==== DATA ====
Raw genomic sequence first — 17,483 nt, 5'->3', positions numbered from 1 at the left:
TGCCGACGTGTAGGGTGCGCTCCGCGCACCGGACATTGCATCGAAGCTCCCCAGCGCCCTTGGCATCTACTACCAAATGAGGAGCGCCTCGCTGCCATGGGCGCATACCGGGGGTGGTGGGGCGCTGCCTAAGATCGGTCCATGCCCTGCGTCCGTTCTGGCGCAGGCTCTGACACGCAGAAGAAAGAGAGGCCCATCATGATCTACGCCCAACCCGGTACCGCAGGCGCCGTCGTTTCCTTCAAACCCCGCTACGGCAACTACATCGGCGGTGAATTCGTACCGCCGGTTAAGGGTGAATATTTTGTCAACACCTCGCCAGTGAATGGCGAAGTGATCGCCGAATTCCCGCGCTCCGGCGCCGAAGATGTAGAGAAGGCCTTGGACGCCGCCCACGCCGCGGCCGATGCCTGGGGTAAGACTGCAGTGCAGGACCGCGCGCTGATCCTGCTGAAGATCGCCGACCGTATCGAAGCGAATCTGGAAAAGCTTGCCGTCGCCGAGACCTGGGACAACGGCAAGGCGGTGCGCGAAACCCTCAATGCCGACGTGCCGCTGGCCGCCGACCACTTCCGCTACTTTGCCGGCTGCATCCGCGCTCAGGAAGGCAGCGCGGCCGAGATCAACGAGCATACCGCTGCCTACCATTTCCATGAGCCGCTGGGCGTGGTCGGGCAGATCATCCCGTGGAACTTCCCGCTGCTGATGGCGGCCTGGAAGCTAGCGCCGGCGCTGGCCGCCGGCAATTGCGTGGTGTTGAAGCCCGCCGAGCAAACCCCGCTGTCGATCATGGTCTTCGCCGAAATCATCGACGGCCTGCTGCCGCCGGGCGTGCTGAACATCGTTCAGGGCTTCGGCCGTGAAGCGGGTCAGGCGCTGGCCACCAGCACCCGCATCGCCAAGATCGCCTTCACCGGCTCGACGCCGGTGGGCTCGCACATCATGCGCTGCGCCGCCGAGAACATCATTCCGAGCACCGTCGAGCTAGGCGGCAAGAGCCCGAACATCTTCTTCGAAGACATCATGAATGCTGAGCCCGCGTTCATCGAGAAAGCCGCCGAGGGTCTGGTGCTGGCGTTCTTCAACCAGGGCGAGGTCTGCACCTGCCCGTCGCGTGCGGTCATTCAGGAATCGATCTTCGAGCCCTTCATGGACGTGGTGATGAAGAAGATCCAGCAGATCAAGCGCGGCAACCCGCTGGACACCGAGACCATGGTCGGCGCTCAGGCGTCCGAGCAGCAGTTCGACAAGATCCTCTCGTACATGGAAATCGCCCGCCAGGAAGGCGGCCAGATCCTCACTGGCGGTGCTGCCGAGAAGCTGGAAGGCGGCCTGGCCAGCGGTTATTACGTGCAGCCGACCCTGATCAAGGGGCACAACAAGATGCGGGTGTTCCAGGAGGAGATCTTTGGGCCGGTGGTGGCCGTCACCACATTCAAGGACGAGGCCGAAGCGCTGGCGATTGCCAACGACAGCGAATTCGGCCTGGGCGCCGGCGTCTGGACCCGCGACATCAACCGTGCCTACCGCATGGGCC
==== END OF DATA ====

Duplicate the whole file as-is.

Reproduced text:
Raw genomic sequence first — 17,483 nt, 5'->3', positions numbered from 1 at the left:
TGCCGACGTGTAGGGTGCGCTCCGCGCACCGGACATTGCATCGAAGCTCCCCAGCGCCCTTGGCATCTACTACCAAATGAGGAGCGCCTCGCTGCCATGGGCGCATACCGGGGGTGGTGGGGCGCTGCCTAAGATCGGTCCATGCCCTGCGTCCGTTCTGGCGCAGGCTCTGACACGCAGAAGAAAGAGAGGCCCATCATGATCTACGCCCAACCCGGTACCGCAGGCGCCGTCGTTTCCTTCAAACCCCGCTACGGCAACTACATCGGCGGTGAATTCGTACCGCCGGTTAAGGGTGAATATTTTGTCAACACCTCGCCAGTGAATGGCGAAGTGATCGCCGAATTCCCGCGCTCCGGCGCCGAAGATGTAGAGAAGGCCTTGGACGCCGCCCACGCCGCGGCCGATGCCTGGGGTAAGACTGCAGTGCAGGACCGCGCGCTGATCCTGCTGAAGATCGCCGACCGTATCGAAGCGAATCTGGAAAAGCTTGCCGTCGCCGAGACCTGGGACAACGGCAAGGCGGTGCGCGAAACCCTCAATGCCGACGTGCCGCTGGCCGCCGACCACTTCCGCTACTTTGCCGGCTGCATCCGCGCTCAGGAAGGCAGCGCGGCCGAGATCAACGAGCATACCGCTGCCTACCATTTCCATGAGCCGCTGGGCGTGGTCGGGCAGATCATCCCGTGGAACTTCCCGCTGCTGATGGCGGCCTGGAAGCTAGCGCCGGCGCTGGCCGCCGGCAATTGCGTGGTGTTGAAGCCCGCCGAGCAAACCCCGCTGTCGATCATGGTCTTCGCCGAAATCATCGACGGCCTGCTGCCGCCGGGCGTGCTGAACATCGTTCAGGGCTTCGGCCGTGAAGCGGGTCAGGCGCTGGCCACCAGCACCCGCATCGCCAAGATCGCCTTCACCGGCTCGACGCCGGTGGGCTCGCACATCATGCGCTGCGCCGCCGAGAACATCATTCCGAGCACCGTCGAGCTAGGCGGCAAGAGCCCGAACATCTTCTTCGAAGACATCATGAATGCTGAGCCCGCGTTCATCGAGAAAGCCGCCGAGGGTCTGGTGCTGGCGTTCTTCAACCAGGGCGAGGTCTGCACCTGCCCGTCGCGTGCGGTCATTCAGGAATCGATCTTCGAGCCCTTCATGGACGTGGTGATGAAGAAGATCCAGCAGATCAAGCGCGGCAACCCGCTGGACACCGAGACCATGGTCGGCGCTCAGGCGTCCGAGCAGCAGTTCGACAAGATCCTCTCGTACATGGAAATCGCCCGCCAGGAAGGCGGCCAGATCCTCACTGGCGGTGCTGCCGAGAAGCTGGAAGGCGGCCTGGCCAGCGGTTATTACGTGCAGCCGACCCTGATCAAGGGGCACAACAAGATGCGGGTGTTCCAGGAGGAGATCTTTGGGCCGGTGGTGGCCGTCACCACATTCAAGGACGAGGCCGAAGCGCTGGCGATTGCCAACGACAGCGAATTCGGCCTGGGCGCCGGCGTCTGGACCCGCGACATCAACCGTGCCTACCGCATGGGCC